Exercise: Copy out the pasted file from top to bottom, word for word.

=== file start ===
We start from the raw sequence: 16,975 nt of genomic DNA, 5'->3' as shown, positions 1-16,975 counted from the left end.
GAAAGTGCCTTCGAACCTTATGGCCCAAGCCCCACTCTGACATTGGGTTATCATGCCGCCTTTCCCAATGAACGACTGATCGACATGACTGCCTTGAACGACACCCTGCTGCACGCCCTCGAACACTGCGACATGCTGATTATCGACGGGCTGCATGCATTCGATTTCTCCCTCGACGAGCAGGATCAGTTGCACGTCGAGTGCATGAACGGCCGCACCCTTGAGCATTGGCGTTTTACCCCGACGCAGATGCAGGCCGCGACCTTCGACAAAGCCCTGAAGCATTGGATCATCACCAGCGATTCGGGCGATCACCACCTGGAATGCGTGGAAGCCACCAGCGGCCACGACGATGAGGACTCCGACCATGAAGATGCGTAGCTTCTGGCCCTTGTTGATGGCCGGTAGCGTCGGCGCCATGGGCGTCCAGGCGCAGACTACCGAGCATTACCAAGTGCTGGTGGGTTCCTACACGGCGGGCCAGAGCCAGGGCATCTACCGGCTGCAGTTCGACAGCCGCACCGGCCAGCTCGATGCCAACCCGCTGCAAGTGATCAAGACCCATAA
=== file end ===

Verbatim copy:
We start from the raw sequence: 16,975 nt of genomic DNA, 5'->3' as shown, positions 1-16,975 counted from the left end.
GAAAGTGCCTTCGAACCTTATGGCCCAAGCCCCACTCTGACATTGGGTTATCATGCCGCCTTTCCCAATGAACGACTGATCGACATGACTGCCTTGAACGACACCCTGCTGCACGCCCTCGAACACTGCGACATGCTGATTATCGACGGGCTGCATGCATTCGATTTCTCCCTCGACGAGCAGGATCAGTTGCACGTCGAGTGCATGAACGGCCGCACCCTTGAGCATTGGCGTTTTACCCCGACGCAGATGCAGGCCGCGACCTTCGACAAAGCCCTGAAGCATTGGATCATCACCAGCGATTCGGGCGATCACCACCTGGAATGCGTGGAAGCCACCAGCGGCCACGACGATGAGGACTCCGACCATGAAGATGCGTAGCTTCTGGCCCTTGTTGATGGCCGGTAGCGTCGGCGCCATGGGCGTCCAGGCGCAGACTACCGAGCATTACCAAGTGCTGGTGGGTTCCTACACGGCGGGCCAGAGCCAGGGCATCTACCGGCTGCAGTTCGACAGCCGCACCGGCCAGCTCGATGCCAACCCGCTGCAAGTGATCAAGACCCATAA